“The ability to form blood clot is critical for the body to prevent excessive bleeding. However, in some cases, blood clots may develop inappropriately and become deadly.” – Aaron W. Aday, MD
When we get a cut or an open wound, blood is supposed to clot to stop the bleeding. When you get a cut on your finger, you may notice that eventually your blood starts to clot and form a hard bump later over the wound to get it to stop bleeding. This is a good thing that you blood should naturally be doing. Unfortunately, problems arise when the blood starts to clot in places that it’s not supposed to: mainly, when it’s still inside of our veins.
A blood clot inside of our bodies can be very dangerous, and potentially life threatening. Aaron W. Aday, MD says, “blood clots also play a role in stroke. Some of the first arteries blood reaches once it leaves the heart are the arteries to the brain, and a blood clot passing out of the heart and into these arteries can cause a stroke.”
Being able to notice all of the warning signs of a blood clot means that you could potentially save your own life, or someone else’s.
Here Are 8 Warning Blood Clot Signs To Never Ignore
Swelling in one limb
When one limb begins to swell up, this could be a warning sign of deep vein thrombosis, otherwise known at DVT. This type of clot causes problems for oxygen to reach your organs, which means that you’re going to have poor blood circulation, which then causes the swelling.
According WebMD, “The danger is that part of the clot can break off and travel through your bloodstream. It could get stuck in your lungs and block blood flow, causing organ damage or death.”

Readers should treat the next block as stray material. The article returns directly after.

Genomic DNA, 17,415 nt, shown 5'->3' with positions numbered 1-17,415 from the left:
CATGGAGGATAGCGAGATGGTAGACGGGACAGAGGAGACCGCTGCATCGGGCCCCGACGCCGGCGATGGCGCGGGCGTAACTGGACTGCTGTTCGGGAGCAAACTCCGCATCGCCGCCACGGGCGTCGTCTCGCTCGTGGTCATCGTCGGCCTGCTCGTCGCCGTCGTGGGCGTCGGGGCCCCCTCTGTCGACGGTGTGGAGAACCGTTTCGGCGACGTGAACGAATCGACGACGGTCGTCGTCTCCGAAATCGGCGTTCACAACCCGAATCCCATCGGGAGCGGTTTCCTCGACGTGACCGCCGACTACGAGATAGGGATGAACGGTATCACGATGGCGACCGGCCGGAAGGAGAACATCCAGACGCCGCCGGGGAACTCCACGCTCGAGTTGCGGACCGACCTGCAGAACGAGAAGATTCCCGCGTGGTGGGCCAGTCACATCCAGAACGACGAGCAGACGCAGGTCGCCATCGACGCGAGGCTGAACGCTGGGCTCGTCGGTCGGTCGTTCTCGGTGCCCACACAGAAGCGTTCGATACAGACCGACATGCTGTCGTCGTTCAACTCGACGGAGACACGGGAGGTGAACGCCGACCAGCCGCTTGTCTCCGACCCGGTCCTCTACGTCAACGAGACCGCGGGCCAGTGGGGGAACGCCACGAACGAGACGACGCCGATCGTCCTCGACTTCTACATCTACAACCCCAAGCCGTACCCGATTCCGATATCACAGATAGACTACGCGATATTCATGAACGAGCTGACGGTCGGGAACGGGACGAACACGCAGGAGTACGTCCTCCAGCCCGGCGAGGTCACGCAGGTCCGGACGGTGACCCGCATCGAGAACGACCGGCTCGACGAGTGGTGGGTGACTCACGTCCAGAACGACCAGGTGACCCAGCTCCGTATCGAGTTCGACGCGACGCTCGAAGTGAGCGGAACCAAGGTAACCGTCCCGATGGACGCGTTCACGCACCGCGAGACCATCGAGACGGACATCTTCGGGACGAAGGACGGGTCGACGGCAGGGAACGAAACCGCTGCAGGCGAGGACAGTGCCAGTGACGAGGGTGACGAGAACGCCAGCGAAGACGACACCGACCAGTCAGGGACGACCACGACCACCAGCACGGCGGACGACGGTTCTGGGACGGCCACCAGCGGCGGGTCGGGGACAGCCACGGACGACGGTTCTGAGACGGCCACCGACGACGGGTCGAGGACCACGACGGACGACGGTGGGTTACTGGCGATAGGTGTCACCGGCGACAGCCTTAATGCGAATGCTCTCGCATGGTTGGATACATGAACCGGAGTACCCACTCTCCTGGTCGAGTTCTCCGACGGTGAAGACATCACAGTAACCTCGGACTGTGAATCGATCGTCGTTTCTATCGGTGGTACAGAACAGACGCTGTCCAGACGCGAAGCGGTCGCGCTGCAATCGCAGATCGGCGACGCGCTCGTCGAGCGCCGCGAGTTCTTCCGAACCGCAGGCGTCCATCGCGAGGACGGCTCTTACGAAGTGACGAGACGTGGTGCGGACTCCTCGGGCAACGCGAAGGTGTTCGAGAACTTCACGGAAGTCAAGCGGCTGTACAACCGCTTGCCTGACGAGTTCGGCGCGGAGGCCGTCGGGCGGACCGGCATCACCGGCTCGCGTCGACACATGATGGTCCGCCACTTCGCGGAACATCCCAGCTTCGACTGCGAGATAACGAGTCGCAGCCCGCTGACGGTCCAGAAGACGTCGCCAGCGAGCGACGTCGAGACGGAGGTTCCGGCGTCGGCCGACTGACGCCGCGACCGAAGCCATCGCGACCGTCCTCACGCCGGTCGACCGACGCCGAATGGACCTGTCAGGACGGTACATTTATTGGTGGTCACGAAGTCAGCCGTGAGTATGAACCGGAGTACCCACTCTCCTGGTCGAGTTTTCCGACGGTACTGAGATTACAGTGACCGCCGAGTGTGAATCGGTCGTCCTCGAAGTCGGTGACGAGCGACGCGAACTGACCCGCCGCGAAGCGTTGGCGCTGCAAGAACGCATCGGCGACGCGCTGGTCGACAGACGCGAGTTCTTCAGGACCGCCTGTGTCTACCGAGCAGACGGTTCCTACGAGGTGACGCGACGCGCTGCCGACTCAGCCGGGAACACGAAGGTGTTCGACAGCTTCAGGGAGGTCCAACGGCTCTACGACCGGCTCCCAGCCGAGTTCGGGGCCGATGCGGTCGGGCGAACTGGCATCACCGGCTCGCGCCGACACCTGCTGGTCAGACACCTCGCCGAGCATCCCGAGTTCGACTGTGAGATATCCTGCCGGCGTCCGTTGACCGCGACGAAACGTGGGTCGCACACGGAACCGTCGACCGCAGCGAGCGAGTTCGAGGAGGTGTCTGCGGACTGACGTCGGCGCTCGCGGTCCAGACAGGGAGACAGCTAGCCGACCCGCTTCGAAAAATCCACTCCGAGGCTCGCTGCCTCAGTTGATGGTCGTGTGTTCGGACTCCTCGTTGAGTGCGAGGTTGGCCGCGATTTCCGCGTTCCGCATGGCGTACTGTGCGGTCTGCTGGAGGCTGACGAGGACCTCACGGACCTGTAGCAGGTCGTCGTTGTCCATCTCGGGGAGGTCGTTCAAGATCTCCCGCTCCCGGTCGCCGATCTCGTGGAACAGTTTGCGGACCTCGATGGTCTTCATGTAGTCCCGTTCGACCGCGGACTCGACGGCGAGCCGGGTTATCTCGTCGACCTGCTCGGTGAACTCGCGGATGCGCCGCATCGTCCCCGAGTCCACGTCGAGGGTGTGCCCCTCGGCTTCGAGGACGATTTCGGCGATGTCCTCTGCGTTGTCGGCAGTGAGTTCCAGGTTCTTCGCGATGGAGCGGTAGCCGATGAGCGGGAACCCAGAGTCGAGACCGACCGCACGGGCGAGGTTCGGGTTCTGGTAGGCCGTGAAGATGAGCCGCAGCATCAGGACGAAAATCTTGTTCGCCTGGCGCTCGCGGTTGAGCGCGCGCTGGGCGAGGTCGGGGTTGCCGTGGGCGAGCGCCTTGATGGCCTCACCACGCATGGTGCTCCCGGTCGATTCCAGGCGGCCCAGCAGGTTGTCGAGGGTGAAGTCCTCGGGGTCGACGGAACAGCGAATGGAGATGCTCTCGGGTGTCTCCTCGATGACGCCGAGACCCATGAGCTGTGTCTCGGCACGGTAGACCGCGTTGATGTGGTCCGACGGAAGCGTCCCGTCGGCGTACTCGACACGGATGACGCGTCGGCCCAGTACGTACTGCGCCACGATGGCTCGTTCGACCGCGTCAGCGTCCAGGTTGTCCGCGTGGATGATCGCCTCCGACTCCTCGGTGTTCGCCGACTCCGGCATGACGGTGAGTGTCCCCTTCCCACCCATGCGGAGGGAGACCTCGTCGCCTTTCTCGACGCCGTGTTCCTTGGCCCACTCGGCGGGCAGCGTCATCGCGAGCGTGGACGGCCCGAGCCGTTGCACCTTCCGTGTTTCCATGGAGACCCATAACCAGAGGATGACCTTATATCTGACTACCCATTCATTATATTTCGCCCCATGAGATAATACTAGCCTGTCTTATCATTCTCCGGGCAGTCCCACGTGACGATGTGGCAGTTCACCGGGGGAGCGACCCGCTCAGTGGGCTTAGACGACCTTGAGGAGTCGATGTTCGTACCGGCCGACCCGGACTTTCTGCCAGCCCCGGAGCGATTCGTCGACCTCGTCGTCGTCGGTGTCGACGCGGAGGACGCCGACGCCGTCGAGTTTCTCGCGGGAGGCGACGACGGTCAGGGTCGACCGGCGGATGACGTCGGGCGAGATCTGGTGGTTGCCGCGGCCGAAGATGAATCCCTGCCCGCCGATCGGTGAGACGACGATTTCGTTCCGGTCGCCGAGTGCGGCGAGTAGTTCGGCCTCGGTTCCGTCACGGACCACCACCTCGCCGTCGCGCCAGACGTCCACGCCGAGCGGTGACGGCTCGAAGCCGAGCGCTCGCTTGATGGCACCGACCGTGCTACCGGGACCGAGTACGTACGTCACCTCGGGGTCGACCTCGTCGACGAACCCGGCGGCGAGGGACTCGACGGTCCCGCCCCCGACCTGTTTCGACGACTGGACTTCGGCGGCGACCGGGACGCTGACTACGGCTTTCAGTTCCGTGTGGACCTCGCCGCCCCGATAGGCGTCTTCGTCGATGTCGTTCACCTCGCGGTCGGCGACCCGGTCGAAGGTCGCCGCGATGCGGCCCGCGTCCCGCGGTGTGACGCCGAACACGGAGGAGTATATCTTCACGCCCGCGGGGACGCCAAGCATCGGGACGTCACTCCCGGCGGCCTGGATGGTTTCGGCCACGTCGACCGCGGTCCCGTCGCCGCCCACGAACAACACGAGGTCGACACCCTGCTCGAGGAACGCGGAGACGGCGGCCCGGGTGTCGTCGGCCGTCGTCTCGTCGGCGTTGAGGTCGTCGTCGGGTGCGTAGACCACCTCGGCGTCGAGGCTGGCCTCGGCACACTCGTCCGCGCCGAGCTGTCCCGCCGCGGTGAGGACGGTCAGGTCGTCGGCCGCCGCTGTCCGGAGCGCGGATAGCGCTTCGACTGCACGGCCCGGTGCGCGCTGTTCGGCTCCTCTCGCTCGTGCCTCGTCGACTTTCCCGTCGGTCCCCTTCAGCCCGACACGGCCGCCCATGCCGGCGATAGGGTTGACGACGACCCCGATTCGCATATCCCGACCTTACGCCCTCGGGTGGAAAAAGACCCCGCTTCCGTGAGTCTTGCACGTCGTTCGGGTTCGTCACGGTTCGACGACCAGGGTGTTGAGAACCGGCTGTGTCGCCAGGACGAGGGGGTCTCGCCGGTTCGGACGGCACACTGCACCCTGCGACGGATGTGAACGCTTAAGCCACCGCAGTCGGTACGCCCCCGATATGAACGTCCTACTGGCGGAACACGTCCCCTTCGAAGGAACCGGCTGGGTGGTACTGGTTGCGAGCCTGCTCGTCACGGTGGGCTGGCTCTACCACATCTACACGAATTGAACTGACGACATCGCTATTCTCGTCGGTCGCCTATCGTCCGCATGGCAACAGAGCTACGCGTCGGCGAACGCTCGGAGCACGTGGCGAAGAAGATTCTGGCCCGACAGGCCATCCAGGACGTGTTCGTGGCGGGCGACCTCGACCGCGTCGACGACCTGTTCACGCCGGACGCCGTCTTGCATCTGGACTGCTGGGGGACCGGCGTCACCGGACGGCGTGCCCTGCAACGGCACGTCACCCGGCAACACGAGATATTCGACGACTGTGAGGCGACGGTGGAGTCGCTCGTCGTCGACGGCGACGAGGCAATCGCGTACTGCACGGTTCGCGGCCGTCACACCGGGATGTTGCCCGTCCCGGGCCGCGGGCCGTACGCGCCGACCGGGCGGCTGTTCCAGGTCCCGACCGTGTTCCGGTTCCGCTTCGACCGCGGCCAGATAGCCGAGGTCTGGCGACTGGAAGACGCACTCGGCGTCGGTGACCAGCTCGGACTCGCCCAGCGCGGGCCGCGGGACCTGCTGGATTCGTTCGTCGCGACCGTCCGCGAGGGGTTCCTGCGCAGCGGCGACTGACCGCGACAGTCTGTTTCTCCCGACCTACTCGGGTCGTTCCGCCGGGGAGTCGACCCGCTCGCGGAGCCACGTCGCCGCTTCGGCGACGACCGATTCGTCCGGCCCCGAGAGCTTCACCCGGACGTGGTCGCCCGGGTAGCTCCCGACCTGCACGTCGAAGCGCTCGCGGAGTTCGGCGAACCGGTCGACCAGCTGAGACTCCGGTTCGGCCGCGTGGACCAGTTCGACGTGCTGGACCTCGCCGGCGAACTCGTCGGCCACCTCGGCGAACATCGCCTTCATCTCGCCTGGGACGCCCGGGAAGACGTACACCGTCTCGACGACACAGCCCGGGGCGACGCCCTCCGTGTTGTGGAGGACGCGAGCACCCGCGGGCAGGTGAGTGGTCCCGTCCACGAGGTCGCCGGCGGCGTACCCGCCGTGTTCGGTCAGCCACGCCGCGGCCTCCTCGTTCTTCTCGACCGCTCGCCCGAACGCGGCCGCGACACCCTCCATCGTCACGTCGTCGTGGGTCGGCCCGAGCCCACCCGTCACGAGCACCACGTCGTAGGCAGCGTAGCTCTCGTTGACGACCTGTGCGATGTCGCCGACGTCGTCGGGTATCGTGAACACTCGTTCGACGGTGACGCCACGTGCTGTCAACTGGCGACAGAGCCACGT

Therefore, if the limbs on your body, like your arm or leg, have begun swelling up with no other explanation – for example, there is no injury to the limb – then it might very well be DVT. Go and see a doctor as soon as you can.
Limb pain or tenderness
Along with the swelling, DVT can also come with tenderness in your legs, or other affected limbs with the swelling. If there’s no other explanation to the pain, again, such as an injury, the tenderness to your limbs may very well be a warning sign of deep vein thrombosis. The limb may become tender to the touch, or ache. You may also feel your leg or limb cramping up, in addition to the swelling. Keep an eye out for limb swelling and tenderness, as they are early indicators to blood clots.
Red streaks along veins
Blood clots are capable of causing red streaks along your skin that are warm to the touch. The streaks should run along the length of your veins, and be very noticeable. When you touch them, they’ll also feel warmer than the rest of the skin around them. You may be worried that the streaks are just a rash, but if they’re warm and run along your veins, then it’s important to seek medical attention as soon as possible.
Chest pain and heavy breathing
Blood clots that form in the lungs can be fatal, so if you’re feeling chest pain along with heavy breathing, you should seek medical attention. Chest pain should never be ignored in the first place, but when you couple it with difficulty drawing in breath, it is something that you want to get looked at as soon as possible.